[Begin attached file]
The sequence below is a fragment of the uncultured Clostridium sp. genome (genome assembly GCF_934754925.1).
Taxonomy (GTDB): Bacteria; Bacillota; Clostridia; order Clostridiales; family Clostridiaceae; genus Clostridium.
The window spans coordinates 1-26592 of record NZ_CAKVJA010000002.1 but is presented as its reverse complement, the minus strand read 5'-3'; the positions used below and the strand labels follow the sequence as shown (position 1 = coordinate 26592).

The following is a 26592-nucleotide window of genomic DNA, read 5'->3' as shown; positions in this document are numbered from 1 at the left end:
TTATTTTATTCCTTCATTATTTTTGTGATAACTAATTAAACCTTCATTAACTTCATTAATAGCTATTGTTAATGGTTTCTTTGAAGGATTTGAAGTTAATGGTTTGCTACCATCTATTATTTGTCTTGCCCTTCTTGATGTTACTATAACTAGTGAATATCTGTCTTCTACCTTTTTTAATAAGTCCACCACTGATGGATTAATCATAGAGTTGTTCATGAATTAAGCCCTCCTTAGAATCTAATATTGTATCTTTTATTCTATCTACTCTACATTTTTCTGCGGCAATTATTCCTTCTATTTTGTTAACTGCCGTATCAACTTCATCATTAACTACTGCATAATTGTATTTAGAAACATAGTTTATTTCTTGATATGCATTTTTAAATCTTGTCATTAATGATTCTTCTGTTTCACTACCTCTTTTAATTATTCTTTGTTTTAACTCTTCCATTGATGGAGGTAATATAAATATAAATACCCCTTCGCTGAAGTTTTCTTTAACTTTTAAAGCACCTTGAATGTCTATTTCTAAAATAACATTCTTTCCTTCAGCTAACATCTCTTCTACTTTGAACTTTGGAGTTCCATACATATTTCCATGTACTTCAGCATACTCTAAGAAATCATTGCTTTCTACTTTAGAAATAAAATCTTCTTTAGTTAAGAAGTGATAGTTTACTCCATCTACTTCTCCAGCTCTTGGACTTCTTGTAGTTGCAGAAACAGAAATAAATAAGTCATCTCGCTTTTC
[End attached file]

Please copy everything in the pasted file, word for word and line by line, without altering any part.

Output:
The sequence below is a fragment of the uncultured Clostridium sp. genome (genome assembly GCF_934754925.1).
Taxonomy (GTDB): Bacteria; Bacillota; Clostridia; order Clostridiales; family Clostridiaceae; genus Clostridium.
The window spans coordinates 1-26592 of record NZ_CAKVJA010000002.1 but is presented as its reverse complement, the minus strand read 5'-3'; the positions used below and the strand labels follow the sequence as shown (position 1 = coordinate 26592).

The following is a 26592-nucleotide window of genomic DNA, read 5'->3' as shown; positions in this document are numbered from 1 at the left end:
TTATTTTATTCCTTCATTATTTTTGTGATAACTAATTAAACCTTCATTAACTTCATTAATAGCTATTGTTAATGGTTTCTTTGAAGGATTTGAAGTTAATGGTTTGCTACCATCTATTATTTGTCTTGCCCTTCTTGATGTTACTATAACTAGTGAATATCTGTCTTCTACCTTTTTTAATAAGTCCACCACTGATGGATTAATCATAGAGTTGTTCATGAATTAAGCCCTCCTTAGAATCTAATATTGTATCTTTTATTCTATCTACTCTACATTTTTCTGCGGCAATTATTCCTTCTATTTTGTTAACTGCCGTATCAACTTCATCATTAACTACTGCATAATTGTATTTAGAAACATAGTTTATTTCTTGATATGCATTTTTAAATCTTGTCATTAATGATTCTTCTGTTTCACTACCTCTTTTAATTATTCTTTGTTTTAACTCTTCCATTGATGGAGGTAATATAAATATAAATACCCCTTCGCTGAAGTTTTCTTTAACTTTTAAAGCACCTTGAATGTCTATTTCTAAAATAACATTCTTTCCTTCAGCTAACATCTCTTCTACTTTGAACTTTGGAGTTCCATACATATTTCCATGTACTTCAGCATACTCTAAGAAATCATTGCTTTCTACTTTAGAAATAAAATCTTCTTTAGTTAAGAAGTGATAGTTTACTCCATCTACTTCTCCAGCTCTTGGACTTCTTGTAGTTGCAGAAACAGAAATAAATAAGTCATCTCGCTTTTC